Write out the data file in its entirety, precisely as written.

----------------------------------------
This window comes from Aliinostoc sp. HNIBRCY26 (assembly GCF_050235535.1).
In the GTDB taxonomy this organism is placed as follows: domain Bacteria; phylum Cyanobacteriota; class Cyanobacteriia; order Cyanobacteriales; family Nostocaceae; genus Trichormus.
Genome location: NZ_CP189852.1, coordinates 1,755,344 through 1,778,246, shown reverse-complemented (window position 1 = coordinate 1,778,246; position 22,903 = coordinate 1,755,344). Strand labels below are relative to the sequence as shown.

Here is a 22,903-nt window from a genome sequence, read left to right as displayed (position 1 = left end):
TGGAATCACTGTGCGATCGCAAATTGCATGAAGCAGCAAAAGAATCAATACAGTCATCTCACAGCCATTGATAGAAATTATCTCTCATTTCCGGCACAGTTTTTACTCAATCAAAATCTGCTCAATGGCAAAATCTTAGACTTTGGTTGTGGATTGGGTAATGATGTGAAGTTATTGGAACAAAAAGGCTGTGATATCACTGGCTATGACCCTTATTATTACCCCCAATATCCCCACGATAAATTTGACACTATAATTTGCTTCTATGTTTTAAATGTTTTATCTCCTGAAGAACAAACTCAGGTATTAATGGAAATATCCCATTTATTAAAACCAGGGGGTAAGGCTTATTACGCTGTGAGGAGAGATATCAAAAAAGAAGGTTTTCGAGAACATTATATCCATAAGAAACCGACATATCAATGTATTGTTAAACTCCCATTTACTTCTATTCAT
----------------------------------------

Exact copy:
This window comes from Aliinostoc sp. HNIBRCY26 (assembly GCF_050235535.1).
In the GTDB taxonomy this organism is placed as follows: domain Bacteria; phylum Cyanobacteriota; class Cyanobacteriia; order Cyanobacteriales; family Nostocaceae; genus Trichormus.
Genome location: NZ_CP189852.1, coordinates 1,755,344 through 1,778,246, shown reverse-complemented (window position 1 = coordinate 1,778,246; position 22,903 = coordinate 1,755,344). Strand labels below are relative to the sequence as shown.

Here is a 22,903-nt window from a genome sequence, read left to right as displayed (position 1 = left end):
TGGAATCACTGTGCGATCGCAAATTGCATGAAGCAGCAAAAGAATCAATACAGTCATCTCACAGCCATTGATAGAAATTATCTCTCATTTCCGGCACAGTTTTTACTCAATCAAAATCTGCTCAATGGCAAAATCTTAGACTTTGGTTGTGGATTGGGTAATGATGTGAAGTTATTGGAACAAAAAGGCTGTGATATCACTGGCTATGACCCTTATTATTACCCCCAATATCCCCACGATAAATTTGACACTATAATTTGCTTCTATGTTTTAAATGTTTTATCTCCTGAAGAACAAACTCAGGTATTAATGGAAATATCCCATTTATTAAAACCAGGGGGTAAGGCTTATTACGCTGTGAGGAGAGATATCAAAAAAGAAGGTTTTCGAGAACATTATATCCATAAGAAACCGACATATCAATGTATTGTTAAACTCCCATTTACTTCTATTCAT